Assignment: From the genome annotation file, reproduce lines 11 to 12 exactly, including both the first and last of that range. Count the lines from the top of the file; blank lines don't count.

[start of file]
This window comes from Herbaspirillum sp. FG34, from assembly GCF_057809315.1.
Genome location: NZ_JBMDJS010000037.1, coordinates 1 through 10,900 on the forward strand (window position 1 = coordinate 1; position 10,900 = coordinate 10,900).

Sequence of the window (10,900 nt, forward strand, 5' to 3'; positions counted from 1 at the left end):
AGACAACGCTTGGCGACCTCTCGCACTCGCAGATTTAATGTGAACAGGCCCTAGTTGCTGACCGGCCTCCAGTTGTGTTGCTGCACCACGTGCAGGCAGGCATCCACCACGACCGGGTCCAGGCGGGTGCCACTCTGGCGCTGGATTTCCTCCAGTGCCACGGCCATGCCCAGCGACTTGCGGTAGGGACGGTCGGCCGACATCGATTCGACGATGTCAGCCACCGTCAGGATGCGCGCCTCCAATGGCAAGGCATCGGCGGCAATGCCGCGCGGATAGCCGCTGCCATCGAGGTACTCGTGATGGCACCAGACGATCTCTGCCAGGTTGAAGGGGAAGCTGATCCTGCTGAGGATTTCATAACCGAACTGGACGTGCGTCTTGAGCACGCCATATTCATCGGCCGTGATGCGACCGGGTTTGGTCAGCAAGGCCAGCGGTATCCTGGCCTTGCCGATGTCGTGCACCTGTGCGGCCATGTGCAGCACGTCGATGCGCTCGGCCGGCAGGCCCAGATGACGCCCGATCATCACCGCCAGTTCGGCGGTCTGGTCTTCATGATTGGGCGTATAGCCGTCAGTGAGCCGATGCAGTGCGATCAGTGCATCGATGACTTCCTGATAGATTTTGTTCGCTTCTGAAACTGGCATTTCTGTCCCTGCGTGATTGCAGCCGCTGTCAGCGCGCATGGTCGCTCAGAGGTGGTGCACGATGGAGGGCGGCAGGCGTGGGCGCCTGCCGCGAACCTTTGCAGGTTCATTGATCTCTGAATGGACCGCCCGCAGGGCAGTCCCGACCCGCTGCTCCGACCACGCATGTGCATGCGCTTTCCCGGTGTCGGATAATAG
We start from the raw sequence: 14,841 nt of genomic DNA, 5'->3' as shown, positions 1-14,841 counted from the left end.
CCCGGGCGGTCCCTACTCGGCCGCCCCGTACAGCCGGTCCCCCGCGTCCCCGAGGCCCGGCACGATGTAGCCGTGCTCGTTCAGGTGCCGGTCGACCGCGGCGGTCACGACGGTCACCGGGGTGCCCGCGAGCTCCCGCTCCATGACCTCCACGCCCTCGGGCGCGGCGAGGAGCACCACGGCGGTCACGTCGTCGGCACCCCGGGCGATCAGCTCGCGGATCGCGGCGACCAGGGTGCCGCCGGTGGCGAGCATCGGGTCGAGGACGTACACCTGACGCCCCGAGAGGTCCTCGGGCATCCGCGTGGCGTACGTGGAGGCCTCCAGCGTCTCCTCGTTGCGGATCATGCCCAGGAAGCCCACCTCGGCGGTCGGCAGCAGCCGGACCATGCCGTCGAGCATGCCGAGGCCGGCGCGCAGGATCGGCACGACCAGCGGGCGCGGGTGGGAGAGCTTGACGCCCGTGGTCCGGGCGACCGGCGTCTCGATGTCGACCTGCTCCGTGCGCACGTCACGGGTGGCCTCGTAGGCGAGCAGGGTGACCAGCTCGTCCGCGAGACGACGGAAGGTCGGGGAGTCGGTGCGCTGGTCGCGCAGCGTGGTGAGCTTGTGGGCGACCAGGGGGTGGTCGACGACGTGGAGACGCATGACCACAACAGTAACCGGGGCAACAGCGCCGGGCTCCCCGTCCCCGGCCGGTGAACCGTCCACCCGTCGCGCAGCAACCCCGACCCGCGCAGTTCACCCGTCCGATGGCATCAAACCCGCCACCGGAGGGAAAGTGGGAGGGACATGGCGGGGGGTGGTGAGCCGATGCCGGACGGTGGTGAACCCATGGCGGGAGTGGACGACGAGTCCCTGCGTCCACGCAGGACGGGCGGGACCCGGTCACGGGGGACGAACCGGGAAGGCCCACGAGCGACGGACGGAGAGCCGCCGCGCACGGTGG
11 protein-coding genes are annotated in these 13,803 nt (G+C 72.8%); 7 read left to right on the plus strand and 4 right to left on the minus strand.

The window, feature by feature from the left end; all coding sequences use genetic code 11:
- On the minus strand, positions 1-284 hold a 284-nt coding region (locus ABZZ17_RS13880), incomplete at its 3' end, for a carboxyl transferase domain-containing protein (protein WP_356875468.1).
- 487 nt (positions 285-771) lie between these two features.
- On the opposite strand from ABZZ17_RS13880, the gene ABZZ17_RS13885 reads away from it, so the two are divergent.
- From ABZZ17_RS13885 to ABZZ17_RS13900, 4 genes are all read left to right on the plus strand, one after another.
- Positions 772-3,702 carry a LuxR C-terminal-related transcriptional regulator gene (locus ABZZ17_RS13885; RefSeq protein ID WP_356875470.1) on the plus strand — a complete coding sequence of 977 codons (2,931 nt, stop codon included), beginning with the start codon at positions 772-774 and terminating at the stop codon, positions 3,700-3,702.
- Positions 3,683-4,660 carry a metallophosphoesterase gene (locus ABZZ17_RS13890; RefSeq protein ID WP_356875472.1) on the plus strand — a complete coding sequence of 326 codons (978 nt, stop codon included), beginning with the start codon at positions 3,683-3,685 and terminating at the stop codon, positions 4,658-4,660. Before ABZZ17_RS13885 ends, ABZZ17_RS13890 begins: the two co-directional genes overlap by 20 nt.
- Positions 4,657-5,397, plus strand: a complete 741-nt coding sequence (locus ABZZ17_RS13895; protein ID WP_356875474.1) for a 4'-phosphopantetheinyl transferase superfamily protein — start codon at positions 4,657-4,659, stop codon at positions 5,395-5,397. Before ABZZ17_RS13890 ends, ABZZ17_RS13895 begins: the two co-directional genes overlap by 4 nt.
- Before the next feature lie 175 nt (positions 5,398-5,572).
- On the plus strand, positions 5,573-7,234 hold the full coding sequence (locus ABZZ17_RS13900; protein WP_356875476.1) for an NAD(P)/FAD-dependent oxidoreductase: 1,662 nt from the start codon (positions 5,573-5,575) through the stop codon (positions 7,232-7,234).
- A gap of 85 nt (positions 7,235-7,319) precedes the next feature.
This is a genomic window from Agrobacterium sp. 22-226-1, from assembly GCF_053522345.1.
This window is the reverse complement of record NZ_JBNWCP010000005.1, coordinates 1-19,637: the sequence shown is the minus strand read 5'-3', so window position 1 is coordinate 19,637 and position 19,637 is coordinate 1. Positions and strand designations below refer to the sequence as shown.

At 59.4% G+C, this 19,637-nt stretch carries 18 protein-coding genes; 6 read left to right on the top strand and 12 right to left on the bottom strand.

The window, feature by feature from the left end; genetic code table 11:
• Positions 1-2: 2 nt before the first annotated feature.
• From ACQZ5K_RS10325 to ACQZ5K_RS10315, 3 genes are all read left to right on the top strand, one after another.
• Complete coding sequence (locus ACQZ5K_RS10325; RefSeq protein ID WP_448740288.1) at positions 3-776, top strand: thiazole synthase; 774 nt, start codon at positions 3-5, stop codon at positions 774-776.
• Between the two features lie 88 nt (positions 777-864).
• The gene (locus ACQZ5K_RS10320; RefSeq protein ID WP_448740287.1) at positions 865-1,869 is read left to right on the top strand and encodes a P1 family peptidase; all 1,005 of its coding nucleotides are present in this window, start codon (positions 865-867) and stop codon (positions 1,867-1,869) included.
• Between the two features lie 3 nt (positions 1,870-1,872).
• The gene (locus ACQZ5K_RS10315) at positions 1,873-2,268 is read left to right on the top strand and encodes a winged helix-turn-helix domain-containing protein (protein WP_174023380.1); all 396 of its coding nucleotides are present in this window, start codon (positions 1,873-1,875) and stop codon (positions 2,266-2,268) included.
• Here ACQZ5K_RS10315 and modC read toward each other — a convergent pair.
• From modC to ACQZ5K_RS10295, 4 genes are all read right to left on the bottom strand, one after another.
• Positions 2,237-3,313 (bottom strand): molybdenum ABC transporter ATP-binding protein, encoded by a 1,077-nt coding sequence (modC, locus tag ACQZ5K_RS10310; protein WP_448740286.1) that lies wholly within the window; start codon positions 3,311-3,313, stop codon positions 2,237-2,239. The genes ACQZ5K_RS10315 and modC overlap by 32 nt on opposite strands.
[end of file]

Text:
- On the opposite strand from ABZZ17_RS13880, the gene ABZZ17_RS13885 reads away from it, so the two are divergent.
- From ABZZ17_RS13885 to ABZZ17_RS13900, 4 genes are all read left to right on the plus strand, one after another.